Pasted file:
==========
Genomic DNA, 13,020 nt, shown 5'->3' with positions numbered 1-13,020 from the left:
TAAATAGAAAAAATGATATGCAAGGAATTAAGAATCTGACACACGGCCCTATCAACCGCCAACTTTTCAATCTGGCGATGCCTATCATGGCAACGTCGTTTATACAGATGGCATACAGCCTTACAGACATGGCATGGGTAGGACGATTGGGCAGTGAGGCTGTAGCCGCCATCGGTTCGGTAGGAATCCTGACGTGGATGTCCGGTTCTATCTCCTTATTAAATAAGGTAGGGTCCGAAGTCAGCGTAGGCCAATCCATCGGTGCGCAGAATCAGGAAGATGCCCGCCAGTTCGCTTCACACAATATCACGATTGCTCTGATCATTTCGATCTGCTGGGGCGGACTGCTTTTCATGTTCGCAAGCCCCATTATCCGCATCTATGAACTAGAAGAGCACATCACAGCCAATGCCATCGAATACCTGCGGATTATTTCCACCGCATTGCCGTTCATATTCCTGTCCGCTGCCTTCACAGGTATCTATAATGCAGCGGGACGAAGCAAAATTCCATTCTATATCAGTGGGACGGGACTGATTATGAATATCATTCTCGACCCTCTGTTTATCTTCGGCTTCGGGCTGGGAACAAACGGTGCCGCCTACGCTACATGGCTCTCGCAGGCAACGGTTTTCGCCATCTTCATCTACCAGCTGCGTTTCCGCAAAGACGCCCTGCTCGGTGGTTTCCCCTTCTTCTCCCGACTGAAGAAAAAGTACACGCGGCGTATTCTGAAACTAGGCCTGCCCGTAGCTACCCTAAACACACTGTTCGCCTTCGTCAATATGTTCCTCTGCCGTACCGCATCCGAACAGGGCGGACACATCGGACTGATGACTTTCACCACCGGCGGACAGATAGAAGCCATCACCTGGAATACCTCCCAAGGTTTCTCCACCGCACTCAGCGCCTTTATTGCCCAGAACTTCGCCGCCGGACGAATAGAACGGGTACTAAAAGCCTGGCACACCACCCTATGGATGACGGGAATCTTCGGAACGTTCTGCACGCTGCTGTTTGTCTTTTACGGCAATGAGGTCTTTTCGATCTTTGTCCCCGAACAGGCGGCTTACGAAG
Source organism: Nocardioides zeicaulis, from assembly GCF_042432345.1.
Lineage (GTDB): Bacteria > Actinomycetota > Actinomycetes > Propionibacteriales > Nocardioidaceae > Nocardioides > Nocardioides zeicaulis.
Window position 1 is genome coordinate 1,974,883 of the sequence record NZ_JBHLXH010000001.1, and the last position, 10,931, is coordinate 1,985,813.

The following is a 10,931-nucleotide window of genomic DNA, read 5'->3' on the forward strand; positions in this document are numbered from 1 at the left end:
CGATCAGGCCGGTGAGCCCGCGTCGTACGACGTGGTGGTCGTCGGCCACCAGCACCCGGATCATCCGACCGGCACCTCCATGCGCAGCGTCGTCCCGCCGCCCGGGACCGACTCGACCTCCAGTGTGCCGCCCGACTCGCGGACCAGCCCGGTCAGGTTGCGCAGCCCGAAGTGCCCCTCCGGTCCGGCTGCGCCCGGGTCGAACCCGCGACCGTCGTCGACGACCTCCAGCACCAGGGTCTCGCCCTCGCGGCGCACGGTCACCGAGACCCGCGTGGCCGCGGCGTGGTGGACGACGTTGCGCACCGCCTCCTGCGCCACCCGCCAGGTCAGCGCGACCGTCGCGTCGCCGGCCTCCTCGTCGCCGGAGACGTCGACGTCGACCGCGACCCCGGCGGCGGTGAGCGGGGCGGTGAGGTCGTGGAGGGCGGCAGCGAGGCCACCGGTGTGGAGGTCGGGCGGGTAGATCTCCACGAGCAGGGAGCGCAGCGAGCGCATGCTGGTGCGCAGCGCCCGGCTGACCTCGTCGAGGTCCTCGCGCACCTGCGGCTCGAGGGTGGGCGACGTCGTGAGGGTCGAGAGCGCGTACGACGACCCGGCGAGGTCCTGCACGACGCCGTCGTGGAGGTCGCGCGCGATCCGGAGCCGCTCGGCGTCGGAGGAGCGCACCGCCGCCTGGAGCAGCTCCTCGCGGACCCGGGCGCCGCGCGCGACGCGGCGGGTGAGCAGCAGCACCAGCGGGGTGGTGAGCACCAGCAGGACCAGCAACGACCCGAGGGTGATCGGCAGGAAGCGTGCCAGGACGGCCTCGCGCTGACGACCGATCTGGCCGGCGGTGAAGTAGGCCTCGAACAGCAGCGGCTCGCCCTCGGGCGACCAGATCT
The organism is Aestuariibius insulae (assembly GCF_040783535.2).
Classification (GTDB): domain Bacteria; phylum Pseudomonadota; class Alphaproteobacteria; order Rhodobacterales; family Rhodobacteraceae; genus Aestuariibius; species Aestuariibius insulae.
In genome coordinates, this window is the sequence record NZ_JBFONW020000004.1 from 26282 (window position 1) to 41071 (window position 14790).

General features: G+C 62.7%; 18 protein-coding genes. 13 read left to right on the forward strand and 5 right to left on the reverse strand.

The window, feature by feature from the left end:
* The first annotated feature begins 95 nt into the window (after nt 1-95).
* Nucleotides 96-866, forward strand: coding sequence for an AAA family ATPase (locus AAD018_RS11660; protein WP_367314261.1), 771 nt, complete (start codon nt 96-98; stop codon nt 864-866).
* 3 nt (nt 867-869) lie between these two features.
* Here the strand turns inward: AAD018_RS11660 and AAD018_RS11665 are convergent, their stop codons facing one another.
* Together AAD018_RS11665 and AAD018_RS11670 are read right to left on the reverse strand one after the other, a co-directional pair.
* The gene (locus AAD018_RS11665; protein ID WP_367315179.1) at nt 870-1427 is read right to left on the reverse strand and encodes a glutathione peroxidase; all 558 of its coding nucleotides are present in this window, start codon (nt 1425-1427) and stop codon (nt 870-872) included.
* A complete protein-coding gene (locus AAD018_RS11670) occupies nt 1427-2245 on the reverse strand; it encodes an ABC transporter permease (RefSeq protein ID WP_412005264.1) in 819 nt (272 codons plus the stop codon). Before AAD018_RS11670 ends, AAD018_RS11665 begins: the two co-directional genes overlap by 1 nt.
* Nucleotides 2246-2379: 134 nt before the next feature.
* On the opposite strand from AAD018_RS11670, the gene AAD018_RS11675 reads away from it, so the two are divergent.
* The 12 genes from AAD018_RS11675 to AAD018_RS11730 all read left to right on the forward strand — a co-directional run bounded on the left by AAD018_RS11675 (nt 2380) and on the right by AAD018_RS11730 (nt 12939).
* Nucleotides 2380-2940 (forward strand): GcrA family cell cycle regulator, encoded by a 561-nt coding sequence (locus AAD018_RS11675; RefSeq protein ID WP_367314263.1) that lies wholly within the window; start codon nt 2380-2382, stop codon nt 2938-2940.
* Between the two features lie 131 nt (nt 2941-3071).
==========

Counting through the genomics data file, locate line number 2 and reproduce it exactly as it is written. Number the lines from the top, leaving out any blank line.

TAAATAGAAAAAATGATATGCAAGGAATTAAGAATCTGACACACGGCCCTATCAACCGCCAACTTTTCAATCTGGCGATGCCTATCATGGCAACGTCGTTTATACAGATGGCATACAGCCTTACAGACATGGCATGGGTAGGACGATTGGGCAGTGAGGCTGTAGCCGCCATCGGTTCGGTAGGAATCCTGACGTGGATGTCCGGTTCTATCTCCTTATTAAATAAGGTAGGGTCCGAAGTCAGCGTAGGCCAATCCATCGGTGCGCAGAATCAGGAAGATGCCCGCCAGTTCGCTTCACACAATATCACGATTGCTCTGATCATTTCGATCTGCTGGGGCGGACTGCTTTTCATGTTCGCAAGCCCCATTATCCGCATCTATGAACTAGAAGAGCACATCACAGCCAATGCCATCGAATACCTGCGGATTATTTCCACCGCATTGCCGTTCATATTCCTGTCCGCTGCCTTCACAGGTATCTATAATGCAGCGGGACGAAGCAAAATTCCATTCTATATCAGTGGGACGGGACTGATTATGAATATCATTCTCGACCCTCTGTTTATCTTCGGCTTCGGGCTGGGAACAAACGGTGCCGCCTACGCTACATGGCTCTCGCAGGCAACGGTTTTCGCCATCTTCATCTACCAGCTGCGTTTCCGCAAAGACGCCCTGCTCGGTGGTTTCCCCTTCTTCTCCCGACTGAAGAAAAAGTACACGCGGCGTATTCTGAAACTAGGCCTGCCCGTAGCTACCCTAAACACACTGTTCGCCTTCGTCAATATGTTCCTCTGCCGTACCGCATCCGAACAGGGCGGACACATCGGACTGATGACTTTCACCACCGGCGGACAGATAGAAGCCATCACCTGGAATACCTCCCAAGGTTTCTCCACCGCACTCAGCGCCTTTATTGCCCAGAACTTCGCCGCCGGACGAATAGAACGGGTACTAAAAGCCTGGCACACCACCCTATGGATGACGGGAATCTTCGGAACGTTCTGCACGCTGCTGTTTGTCTTTTACGGCAATGAGGTCTTTTCGATCTTTGTCCCCGAACAGGCGGCTTACGAAG